Terrific article by Mike Steinberger in Slate on his consumption of a ’96 Coche Corton-Charlemagne and then his quest to find another bottle.Â It took him 20 months, but the adventure was worth it!
Archive for January, 2007
“We few, we happy few,
we band of brothers,
though in our group,
…and so Shakespeare may have penned the start of our evening this past Wednesday at the Torch Club, hosted by our most gracious friends, Adrienne Skinner and Clay Gordon. Though we were small in number (after some flu-riddled drop-outs and a family emergency), including yours truly, Jim, Jocelyn, Michael, and our hosts, we filled the room with laughter, great food, an extraordinary chocolate pairing (Clay is our cocoa sommelier), and of course grapes of several varieties to hold true to our destiny as a wine club.
To set the stage, the Torch Club is available only to alumni and faculty of NYU; Clay is the latter of the two which enabled us to descend upon this magical place. We started the evening with a delectable selection of artisanal cheeses, assorted fruits and crackers, followed by a simple and yet divine green salad with chocolate nibs and miso infused light dressing. A nib you say? Yes, a nib, which is the center of the cocoa bean. Our main course was a dazzling been tenderloin with (as you may have guessed) a delicious chocolate sauce, polenta, and small vegetables. My simple words do the main dish no justice; have a look for yourself at the dish photo on this page. I can’t remember us ever having plated service on either coast!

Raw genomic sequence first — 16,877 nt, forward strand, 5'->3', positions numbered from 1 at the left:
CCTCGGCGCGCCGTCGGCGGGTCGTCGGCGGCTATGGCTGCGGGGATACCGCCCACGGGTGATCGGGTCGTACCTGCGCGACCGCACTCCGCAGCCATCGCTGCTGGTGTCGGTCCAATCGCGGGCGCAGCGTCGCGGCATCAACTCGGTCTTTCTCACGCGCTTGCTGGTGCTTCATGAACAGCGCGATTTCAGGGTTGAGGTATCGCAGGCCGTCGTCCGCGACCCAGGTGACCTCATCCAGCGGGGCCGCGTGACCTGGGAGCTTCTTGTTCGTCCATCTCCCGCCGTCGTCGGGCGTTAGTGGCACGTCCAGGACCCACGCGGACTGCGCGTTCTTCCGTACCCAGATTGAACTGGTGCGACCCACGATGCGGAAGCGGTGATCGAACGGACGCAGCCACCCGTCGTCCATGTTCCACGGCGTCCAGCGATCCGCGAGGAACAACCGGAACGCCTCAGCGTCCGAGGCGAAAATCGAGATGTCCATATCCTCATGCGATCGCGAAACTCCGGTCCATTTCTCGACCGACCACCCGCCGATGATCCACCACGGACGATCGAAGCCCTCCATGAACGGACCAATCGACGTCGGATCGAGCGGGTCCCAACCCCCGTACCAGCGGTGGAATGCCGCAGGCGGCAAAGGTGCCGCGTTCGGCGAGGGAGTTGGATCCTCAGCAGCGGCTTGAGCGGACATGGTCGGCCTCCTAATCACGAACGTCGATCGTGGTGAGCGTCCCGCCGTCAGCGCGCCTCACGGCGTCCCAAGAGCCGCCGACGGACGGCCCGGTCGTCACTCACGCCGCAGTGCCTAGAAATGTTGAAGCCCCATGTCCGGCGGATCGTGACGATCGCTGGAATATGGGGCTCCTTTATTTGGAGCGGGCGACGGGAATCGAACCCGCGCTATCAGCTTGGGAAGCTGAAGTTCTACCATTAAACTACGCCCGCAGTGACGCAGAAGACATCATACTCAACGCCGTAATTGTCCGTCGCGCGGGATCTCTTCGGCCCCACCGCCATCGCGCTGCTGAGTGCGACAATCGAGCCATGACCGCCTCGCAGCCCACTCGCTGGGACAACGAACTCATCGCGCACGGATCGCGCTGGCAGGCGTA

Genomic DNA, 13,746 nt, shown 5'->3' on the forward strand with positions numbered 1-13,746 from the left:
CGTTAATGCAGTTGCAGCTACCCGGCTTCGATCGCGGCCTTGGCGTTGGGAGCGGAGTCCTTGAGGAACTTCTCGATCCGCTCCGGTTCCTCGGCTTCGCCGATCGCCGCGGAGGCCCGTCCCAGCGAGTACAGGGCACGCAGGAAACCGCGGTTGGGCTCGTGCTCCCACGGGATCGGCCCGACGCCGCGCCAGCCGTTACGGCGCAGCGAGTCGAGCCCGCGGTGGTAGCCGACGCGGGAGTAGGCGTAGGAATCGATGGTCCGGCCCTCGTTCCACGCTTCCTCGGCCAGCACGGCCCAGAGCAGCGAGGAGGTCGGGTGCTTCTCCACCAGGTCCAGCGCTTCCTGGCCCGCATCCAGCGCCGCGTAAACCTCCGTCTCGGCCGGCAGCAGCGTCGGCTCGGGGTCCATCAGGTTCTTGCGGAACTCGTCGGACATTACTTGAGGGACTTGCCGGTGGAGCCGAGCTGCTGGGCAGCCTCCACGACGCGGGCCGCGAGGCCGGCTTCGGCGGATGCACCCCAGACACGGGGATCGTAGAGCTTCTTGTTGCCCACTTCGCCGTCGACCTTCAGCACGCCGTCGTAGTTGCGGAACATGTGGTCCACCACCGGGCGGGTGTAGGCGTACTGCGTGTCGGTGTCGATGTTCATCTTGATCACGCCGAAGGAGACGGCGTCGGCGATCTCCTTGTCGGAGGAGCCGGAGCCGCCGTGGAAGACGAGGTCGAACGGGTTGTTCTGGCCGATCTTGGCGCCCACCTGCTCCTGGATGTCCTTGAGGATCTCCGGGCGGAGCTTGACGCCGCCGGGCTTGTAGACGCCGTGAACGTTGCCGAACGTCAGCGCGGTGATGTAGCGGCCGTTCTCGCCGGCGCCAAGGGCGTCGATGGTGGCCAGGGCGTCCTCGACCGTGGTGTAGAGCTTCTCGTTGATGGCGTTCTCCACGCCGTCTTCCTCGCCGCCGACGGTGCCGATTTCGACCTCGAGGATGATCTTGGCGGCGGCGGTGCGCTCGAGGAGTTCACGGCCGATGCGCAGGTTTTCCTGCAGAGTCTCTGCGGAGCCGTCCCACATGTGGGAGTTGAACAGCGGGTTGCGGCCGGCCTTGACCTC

And then…onto the chocolate. Clay took us through the art and science of chocolate creation. 5 chocolates were selected for our experiential flight of cocoa fancy (in order of consumption):
– Felchlin Cru Hacienda (74% cocoa)
– Felchlin Grand Cui Criolait
– E. Guittard Semisweet Chocolate
– Felchlin Ambra
– Felchlin Accra
I believe 5 countries of origin are represented from this group, including the Dominican Republic, Venezuela, and the Ivory Coast (and of course, Switzerland for the processing)
Each and every chocolate had a distinct flavor, texture, smell, sound (yes…sound), aftertaste, and interaction with the wine (or should I say wines left by this point in the evening). I could go on, but Clay (cc’d on this email) is a far superior source of knowledge and wisdom in this area. He can do private tastings for corporate events and the like–could not highly recommend his services enough (you can also visit www.chocophile.com for more information).
But of course, a wine redux would not be complete without a review of our wines. We mixed is up during the evening, with 3 reds, a riesling, a champagne, and a spumanti. In order of consumption (none decanted) along with brief tasting notes:
1) Luzon Verde 2005 (Jumilla, Spain)
– Peppery, plum, tight finish, tangy
2) Bellavista CuvÃ©e Brut (NV, Italy)
– Crisp, apple, almost no finish, easy on the conversation, light like Prosecco, but tight bubbles like champagne, not very acidic like champagne
3) Torbreck, The Struie 2002 (Australia)
– blackberries, chocolate, pepper, deep, rich, not oaky, long finish
4) Clarendon Hills Romas Grenache 2004 (Australia)
– kirsch cherry explosion, chewy, tannic, buttery, has a port-like quality, and paired exceptionally well with the Grand Cru Criolait chocolate
5) Gysler, Scheurebe Halbtrocken 2005 (Germany)
– grapefruit, flowery, slightly effervescent, a nice summer wine
6) Pol Roger Extra CuvÃ©e de Reserve Champagne (NV, France)
– green apple, mineraly
Of the six, the Torbreck was the crowd favorite with dinner while the Clarendon was the crowd favorite with the chocolate pairing. A note on chocolate/wine tasting: make sure that you’ve chewed up the chocolate to a liquid form, and ensure that you have an equivalent amount of chocolate and wine in your mouth at the same time.
So there you have it, our delightful evening before the Arctic chill gripped the city.
Thanks all, and thanks again to Adrienne and Clay for raising the bar once again!